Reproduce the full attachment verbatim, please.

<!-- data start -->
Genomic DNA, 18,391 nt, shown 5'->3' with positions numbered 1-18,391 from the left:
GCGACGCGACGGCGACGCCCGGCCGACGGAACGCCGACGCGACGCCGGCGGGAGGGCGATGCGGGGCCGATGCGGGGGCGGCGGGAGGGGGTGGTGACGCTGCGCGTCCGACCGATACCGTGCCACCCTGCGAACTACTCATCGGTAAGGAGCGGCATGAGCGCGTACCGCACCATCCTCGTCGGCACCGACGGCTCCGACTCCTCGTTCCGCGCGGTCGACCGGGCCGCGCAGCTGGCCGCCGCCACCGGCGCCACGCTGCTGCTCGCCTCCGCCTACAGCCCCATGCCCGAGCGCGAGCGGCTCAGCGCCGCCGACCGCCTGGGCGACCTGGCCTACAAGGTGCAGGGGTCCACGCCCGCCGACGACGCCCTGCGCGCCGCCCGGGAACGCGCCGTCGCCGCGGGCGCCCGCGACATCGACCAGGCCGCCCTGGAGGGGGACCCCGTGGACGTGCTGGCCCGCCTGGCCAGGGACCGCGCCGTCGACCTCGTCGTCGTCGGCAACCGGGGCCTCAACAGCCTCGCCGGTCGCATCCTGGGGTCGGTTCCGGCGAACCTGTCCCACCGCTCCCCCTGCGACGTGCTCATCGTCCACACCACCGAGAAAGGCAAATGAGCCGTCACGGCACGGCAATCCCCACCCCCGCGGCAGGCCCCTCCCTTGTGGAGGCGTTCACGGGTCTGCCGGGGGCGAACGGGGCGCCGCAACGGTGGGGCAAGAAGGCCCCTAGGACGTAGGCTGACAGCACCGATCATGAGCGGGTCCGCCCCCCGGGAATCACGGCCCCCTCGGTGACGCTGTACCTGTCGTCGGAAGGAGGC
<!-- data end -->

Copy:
Genomic DNA, 18,391 nt, shown 5'->3' with positions numbered 1-18,391 from the left:
GCGACGCGACGGCGACGCCCGGCCGACGGAACGCCGACGCGACGCCGGCGGGAGGGCGATGCGGGGCCGATGCGGGGGCGGCGGGAGGGGGTGGTGACGCTGCGCGTCCGACCGATACCGTGCCACCCTGCGAACTACTCATCGGTAAGGAGCGGCATGAGCGCGTACCGCACCATCCTCGTCGGCACCGACGGCTCCGACTCCTCGTTCCGCGCGGTCGACCGGGCCGCGCAGCTGGCCGCCGCCACCGGCGCCACGCTGCTGCTCGCCTCCGCCTACAGCCCCATGCCCGAGCGCGAGCGGCTCAGCGCCGCCGACCGCCTGGGCGACCTGGCCTACAAGGTGCAGGGGTCCACGCCCGCCGACGACGCCCTGCGCGCCGCCCGGGAACGCGCCGTCGCCGCGGGCGCCCGCGACATCGACCAGGCCGCCCTGGAGGGGGACCCCGTGGACGTGCTGGCCCGCCTGGCCAGGGACCGCGCCGTCGACCTCGTCGTCGTCGGCAACCGGGGCCTCAACAGCCTCGCCGGTCGCATCCTGGGGTCGGTTCCGGCGAACCTGTCCCACCGCTCCCCCTGCGACGTGCTCATCGTCCACACCACCGAGAAAGGCAAATGAGCCGTCACGGCACGGCAATCCCCACCCCCGCGGCAGGCCCCTCCCTTGTGGAGGCGTTCACGGGTCTGCCGGGGGCGAACGGGGCGCCGCAACGGTGGGGCAAGAAGGCCCCTAGGACGTAGGCTGACAGCACCGATCATGAGCGGGTCCGCCCCCCGGGAATCACGGCCCCCTCGGTGACGCTGTACCTGTCGTCGGAAGGAGGC